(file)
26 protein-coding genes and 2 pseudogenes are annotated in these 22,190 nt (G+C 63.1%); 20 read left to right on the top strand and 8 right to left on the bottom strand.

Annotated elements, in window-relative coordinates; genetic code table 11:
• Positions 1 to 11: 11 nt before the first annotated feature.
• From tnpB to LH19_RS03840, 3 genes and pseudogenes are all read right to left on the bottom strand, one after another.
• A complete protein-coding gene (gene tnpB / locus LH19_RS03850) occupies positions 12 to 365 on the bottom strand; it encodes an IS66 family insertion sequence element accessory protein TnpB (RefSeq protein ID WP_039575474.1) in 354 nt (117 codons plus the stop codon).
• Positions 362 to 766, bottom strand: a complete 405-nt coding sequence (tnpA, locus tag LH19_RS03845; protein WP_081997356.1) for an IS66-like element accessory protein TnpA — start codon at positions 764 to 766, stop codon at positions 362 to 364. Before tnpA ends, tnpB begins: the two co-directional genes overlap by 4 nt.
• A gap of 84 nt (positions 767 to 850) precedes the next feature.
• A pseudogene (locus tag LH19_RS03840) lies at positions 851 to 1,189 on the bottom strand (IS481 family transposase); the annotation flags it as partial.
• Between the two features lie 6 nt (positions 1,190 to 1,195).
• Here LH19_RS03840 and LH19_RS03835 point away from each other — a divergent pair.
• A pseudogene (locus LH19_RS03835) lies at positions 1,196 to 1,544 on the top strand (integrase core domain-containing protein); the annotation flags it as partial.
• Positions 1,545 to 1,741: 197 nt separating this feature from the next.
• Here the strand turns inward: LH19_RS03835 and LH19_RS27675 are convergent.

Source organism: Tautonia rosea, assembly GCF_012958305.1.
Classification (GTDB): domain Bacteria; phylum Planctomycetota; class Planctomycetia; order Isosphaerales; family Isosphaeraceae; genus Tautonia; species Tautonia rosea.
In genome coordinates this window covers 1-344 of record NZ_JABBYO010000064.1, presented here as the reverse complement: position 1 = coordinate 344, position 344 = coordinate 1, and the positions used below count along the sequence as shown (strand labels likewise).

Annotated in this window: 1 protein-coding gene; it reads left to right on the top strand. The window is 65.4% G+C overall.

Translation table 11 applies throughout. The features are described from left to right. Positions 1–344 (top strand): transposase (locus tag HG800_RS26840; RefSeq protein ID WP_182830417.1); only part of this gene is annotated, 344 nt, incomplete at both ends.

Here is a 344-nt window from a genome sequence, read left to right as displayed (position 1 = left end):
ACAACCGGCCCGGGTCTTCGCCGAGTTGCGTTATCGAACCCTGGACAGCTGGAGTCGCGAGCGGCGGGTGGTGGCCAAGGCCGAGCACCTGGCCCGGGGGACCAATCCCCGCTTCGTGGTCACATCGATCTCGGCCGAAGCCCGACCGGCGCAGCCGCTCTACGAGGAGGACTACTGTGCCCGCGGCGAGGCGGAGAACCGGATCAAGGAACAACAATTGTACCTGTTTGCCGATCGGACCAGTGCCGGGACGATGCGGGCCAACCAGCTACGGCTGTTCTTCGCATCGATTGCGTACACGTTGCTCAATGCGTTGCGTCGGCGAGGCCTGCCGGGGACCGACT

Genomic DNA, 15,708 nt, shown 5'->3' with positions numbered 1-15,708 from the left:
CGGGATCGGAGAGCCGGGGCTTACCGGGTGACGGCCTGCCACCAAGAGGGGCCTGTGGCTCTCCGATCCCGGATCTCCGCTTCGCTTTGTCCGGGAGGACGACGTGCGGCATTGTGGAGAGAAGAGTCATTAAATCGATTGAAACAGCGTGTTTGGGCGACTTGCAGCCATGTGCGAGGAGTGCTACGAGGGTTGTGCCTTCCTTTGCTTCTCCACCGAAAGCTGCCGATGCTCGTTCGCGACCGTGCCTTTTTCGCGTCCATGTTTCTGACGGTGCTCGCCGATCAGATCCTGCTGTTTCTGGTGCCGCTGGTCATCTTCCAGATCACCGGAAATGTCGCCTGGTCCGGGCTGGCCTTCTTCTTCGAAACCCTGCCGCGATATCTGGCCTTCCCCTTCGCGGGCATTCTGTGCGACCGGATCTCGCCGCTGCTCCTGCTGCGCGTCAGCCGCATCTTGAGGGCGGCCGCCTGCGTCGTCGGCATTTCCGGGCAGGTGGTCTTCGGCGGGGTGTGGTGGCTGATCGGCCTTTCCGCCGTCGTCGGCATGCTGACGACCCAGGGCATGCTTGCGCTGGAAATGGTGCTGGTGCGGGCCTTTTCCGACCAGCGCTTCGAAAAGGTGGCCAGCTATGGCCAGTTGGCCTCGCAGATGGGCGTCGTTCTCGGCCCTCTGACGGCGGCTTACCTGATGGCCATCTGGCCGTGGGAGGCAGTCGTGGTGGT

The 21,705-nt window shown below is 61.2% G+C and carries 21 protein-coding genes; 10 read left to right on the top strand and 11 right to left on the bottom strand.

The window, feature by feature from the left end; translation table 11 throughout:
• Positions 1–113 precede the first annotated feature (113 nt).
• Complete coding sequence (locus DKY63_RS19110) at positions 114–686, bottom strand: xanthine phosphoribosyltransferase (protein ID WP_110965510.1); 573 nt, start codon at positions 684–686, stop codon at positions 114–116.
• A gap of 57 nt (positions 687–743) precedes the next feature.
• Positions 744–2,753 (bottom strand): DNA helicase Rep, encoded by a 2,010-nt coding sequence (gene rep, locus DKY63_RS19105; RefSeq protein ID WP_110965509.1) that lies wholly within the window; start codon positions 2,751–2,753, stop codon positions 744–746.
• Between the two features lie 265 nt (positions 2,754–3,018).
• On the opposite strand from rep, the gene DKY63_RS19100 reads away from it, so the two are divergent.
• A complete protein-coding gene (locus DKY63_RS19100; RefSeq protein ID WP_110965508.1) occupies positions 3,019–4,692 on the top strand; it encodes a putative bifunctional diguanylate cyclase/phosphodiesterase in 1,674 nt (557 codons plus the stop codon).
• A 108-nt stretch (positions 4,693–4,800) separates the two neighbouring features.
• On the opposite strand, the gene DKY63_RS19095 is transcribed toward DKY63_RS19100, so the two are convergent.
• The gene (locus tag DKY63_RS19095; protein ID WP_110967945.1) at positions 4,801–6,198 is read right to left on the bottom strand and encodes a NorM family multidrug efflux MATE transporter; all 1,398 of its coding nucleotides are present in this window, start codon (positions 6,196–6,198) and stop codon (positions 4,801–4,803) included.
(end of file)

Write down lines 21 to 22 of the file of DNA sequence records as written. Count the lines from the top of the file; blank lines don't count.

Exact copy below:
Genomic DNA, 15,708 nt, shown 5'->3' with positions numbered 1-15,708 from the left:
CGGGATCGGAGAGCCGGGGCTTACCGGGTGACGGCCTGCCACCAAGAGGGGCCTGTGGCTCTCCGATCCCGGATCTCCGCTTCGCTTTGTCCGGGAGGACGACGTGCGGCATTGTGGAGAGAAGAGTCATTAAATCGATTGAAACAGCGTGTTTGGGCGACTTGCAGCCATGTGCGAGGAGTGCTACGAGGGTTGTGCCTTCCTTTGCTTCTCCACCGAAAGCTGCCGATGCTCGTTCGCGACCGTGCCTTTTTCGCGTCCATGTTTCTGACGGTGCTCGCCGATCAGATCCTGCTGTTTCTGGTGCCGCTGGTCATCTTCCAGATCACCGGAAATGTCGCCTGGTCCGGGCTGGCCTTCTTCTTCGAAACCCTGCCGCGATATCTGGCCTTCCCCTTCGCGGGCATTCTGTGCGACCGGATCTCGCCGCTGCTCCTGCTGCGCGTCAGCCGCATCTTGAGGGCGGCCGCCTGCGTCGTCGGCATTTCCGGGCAGGTGGTCTTCGGCGGGGTGTGGTGGCTGATCGGCCTTTCCGCCGTCGTCGGCATGCTGACGACCCAGGGCATGCTTGCGCTGGAAATGGTGCTGGTGCGGGCCTTTTCCGACCAGCGCTTCGAAAAGGTGGCCAGCTATGGCCAGTTGGCCTCGCAGATGGGCGTCGTTCTCGGCCCTCTGACGGCGGCTTACCTGATGGCCATCTGGCCGTGGGAGGCAGTCGTGGTGGT